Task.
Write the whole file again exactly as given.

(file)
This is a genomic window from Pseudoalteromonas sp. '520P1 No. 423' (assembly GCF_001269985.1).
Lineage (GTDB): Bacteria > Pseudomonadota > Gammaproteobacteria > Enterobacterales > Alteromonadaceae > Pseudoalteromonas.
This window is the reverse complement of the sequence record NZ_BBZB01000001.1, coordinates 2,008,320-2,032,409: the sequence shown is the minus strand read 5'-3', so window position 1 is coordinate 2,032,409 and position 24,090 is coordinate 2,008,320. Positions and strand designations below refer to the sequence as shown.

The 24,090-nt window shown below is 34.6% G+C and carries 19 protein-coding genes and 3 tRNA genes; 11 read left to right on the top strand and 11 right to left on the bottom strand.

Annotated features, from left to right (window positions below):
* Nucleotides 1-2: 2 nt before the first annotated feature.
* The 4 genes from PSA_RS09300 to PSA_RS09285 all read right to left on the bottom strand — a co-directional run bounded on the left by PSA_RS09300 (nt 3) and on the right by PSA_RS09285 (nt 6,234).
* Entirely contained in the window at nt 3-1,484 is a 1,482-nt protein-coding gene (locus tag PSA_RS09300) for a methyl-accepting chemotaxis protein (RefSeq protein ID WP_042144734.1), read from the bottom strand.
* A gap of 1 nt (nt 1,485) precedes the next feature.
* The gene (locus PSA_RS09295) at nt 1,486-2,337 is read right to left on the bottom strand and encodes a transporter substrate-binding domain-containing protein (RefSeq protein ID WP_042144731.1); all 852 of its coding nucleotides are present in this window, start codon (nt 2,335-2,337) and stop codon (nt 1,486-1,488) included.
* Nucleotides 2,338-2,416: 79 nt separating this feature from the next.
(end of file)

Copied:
This is a genomic window from Pseudoalteromonas sp. '520P1 No. 423' (assembly GCF_001269985.1).
Lineage (GTDB): Bacteria > Pseudomonadota > Gammaproteobacteria > Enterobacterales > Alteromonadaceae > Pseudoalteromonas.
This window is the reverse complement of the sequence record NZ_BBZB01000001.1, coordinates 2,008,320-2,032,409: the sequence shown is the minus strand read 5'-3', so window position 1 is coordinate 2,032,409 and position 24,090 is coordinate 2,008,320. Positions and strand designations below refer to the sequence as shown.

The 24,090-nt window shown below is 34.6% G+C and carries 19 protein-coding genes and 3 tRNA genes; 11 read left to right on the top strand and 11 right to left on the bottom strand.

Annotated features, from left to right (window positions below):
* Nucleotides 1-2: 2 nt before the first annotated feature.
* The 4 genes from PSA_RS09300 to PSA_RS09285 all read right to left on the bottom strand — a co-directional run bounded on the left by PSA_RS09300 (nt 3) and on the right by PSA_RS09285 (nt 6,234).
* Entirely contained in the window at nt 3-1,484 is a 1,482-nt protein-coding gene (locus tag PSA_RS09300) for a methyl-accepting chemotaxis protein (RefSeq protein ID WP_042144734.1), read from the bottom strand.
* A gap of 1 nt (nt 1,485) precedes the next feature.
* The gene (locus PSA_RS09295) at nt 1,486-2,337 is read right to left on the bottom strand and encodes a transporter substrate-binding domain-containing protein (RefSeq protein ID WP_042144731.1); all 852 of its coding nucleotides are present in this window, start codon (nt 2,335-2,337) and stop codon (nt 1,486-1,488) included.
* Nucleotides 2,338-2,416: 79 nt separating this feature from the next.